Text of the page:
You can easily re-create the highlights by opening the book page or article, selecting the text, and clicking “Highlight.”

Citations (0)
Some of your citations are legacy items.

Any citation created before July 30, 2012 will labeled as a “Cited page.” New citations will be saved as cited passages, pages or articles.

We also added the ability to view new citations from your projects or the book or article where you created them.

Notes (0)
Bookmarks (0)

You have no saved items from this book

Project items include:
  • Saved book/article
  • Highlights
  • Quotes/citations
  • Notes
  • Bookmarks
Notes
Cite this page

Cited page

Style
Citations are available only to our active members.
Sign up now to cite pages or passages in MLA, APA and Chicago citation styles.

(Einhorn, 1992, p. 25)

(Einhorn 25)

1

1. Lois J. Einhorn, Abraham Lincoln, the Orator: Penetrating the Lincoln Legend (Westport, CT: Greenwood Press, 1992), 25, http://www.questia.com/read/27419298.

Cited page

Bookmark this page
Islam and Modernization: A Comparative Analysis of Pakistan, Egypt, and Turkey
Table of contents

Table of contents

  • Title Page iii
  • Contents v
  • Tables vii
  • Preface ix
  • 1 - Introduction 1
  • 2 - Explaining Modernization 9
  • 3 - Religion and Modernization 25
  • Conclusion 43
  • 4 - Islam and Modernization 45
  • Conclusion 69
  • 5 - The Religiopolitical System of Pakistan and Modernizatton 73
  • Conclusion 112
  • 6 - The Religiopolitical System of Egypt and Modernization 117
  • Conclusion 154
  • 7 - The Religiopolitical System of Turkey and Modernization 157
  • Conclusion 196
  • 8 - Conclusion 197
  • Notes 209
  • Bibliography 247
  • Index 257
Settings

Settings

Typeface
Text size Smaller Larger Reset View mode
Search within

Search within this book

Look up

Look up a word

  • Dictionary
  • Thesaurus
Please submit a word or phrase above.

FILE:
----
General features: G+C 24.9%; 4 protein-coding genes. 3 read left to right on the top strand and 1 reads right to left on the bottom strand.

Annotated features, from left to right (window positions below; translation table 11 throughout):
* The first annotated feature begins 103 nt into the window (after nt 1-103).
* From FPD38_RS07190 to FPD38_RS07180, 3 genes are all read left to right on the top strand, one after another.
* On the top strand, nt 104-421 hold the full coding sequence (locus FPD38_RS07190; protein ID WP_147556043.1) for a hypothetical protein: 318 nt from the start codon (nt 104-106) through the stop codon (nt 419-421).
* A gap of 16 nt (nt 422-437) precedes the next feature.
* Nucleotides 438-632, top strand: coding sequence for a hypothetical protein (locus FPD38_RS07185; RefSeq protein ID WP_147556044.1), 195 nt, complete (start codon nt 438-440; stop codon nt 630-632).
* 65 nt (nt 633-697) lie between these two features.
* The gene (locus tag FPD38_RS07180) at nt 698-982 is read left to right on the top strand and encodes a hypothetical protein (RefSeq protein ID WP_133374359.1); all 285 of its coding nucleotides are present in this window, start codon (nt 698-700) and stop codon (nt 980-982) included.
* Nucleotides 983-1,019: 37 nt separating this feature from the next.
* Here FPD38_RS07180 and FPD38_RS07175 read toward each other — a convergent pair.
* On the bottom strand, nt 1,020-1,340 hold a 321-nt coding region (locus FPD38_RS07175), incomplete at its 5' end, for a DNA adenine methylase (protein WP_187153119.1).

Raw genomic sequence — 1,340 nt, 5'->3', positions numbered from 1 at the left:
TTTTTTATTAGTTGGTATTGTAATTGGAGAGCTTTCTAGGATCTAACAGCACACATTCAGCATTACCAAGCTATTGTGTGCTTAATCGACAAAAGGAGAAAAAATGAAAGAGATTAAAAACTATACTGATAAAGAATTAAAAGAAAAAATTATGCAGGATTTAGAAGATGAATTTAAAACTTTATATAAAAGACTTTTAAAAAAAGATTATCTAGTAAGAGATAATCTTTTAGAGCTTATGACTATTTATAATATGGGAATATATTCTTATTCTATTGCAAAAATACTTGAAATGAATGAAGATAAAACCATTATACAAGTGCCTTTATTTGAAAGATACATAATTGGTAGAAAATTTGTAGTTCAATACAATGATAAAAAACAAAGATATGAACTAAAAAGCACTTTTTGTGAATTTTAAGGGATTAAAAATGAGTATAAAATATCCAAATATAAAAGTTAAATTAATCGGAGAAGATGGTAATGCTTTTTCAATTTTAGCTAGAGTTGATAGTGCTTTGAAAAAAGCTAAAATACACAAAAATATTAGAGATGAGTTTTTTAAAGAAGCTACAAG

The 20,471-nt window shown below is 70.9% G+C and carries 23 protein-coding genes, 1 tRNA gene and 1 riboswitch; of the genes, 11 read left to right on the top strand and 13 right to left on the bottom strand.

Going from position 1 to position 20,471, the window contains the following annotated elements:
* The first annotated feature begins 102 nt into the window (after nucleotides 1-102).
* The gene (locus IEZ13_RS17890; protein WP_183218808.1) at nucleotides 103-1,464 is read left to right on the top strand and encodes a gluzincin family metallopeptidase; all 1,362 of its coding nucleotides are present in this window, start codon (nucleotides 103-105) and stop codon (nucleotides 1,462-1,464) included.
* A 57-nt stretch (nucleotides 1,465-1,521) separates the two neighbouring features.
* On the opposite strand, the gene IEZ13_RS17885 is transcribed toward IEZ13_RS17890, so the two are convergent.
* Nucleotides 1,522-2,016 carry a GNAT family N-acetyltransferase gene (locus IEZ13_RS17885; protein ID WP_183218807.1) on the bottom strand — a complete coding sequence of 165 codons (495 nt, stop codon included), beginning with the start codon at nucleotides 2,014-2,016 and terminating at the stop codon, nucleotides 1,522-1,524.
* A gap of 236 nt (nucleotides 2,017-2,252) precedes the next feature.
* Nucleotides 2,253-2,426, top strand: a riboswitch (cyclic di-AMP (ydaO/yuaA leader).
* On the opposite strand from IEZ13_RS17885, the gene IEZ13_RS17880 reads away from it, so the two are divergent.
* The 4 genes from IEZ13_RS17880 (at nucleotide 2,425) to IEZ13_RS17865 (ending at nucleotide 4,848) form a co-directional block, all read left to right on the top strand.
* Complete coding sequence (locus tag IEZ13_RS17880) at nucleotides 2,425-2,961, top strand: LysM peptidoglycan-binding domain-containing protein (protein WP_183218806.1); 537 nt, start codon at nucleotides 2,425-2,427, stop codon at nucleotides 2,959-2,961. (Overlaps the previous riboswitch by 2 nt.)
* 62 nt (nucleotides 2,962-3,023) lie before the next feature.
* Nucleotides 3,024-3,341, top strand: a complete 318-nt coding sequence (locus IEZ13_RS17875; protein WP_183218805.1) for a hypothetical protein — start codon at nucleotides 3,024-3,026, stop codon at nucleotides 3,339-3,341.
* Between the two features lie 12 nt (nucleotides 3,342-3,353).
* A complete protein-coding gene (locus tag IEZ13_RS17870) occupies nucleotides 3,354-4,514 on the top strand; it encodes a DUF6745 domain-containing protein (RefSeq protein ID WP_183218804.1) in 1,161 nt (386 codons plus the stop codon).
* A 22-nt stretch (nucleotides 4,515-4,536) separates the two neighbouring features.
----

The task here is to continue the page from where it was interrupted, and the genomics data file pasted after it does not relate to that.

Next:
Print this page

Print this page

Why can't I print more than one page at a time?

Full screen
/ 264

matching results for page

Cited passage

Style
Citations are available only to our active members.
Sign up now to cite pages or passages in MLA, APA and Chicago citation styles.

"Portraying himself as an honest, ordinary person helped Lincoln identify with his audiences." (Einhorn, 1992, p. 25).

"Portraying himself as an honest, ordinary person helped Lincoln identify with his audiences." (Einhorn 25)

"Portraying himself as an honest, ordinary person helped Lincoln identify with his audiences."1

1. Lois J. Einhorn, Abraham Lincoln, the Orator: Penetrating the Lincoln Legend (Westport, CT: Greenwood Press, 1992), 25, http://www.questia.com/read/27419298.

Cited passage

Welcome to the new Questia Reader

The Questia Reader has been updated to provide you with an even better online reading experience.  It is now 100% Responsive, which means you can read our books and articles on any sized device you wish.  All of your favorite tools like notes, highlights, and citations are still here, but the way you select text has been updated to be easier to use, especially on touchscreen devices.  Here's how:

1. Click or tap the first word you want to select.
2. Click or tap the last word you want to select.

OK, got it!

Thanks for trying Questia!

Please continue trying out our research tools, but please note, full functionality is available only to our active members.

Your work will be lost once you leave this Web page.

For full access in an ad-free environment, sign up now for a FREE, 1-day trial.

Already a member? Log in now.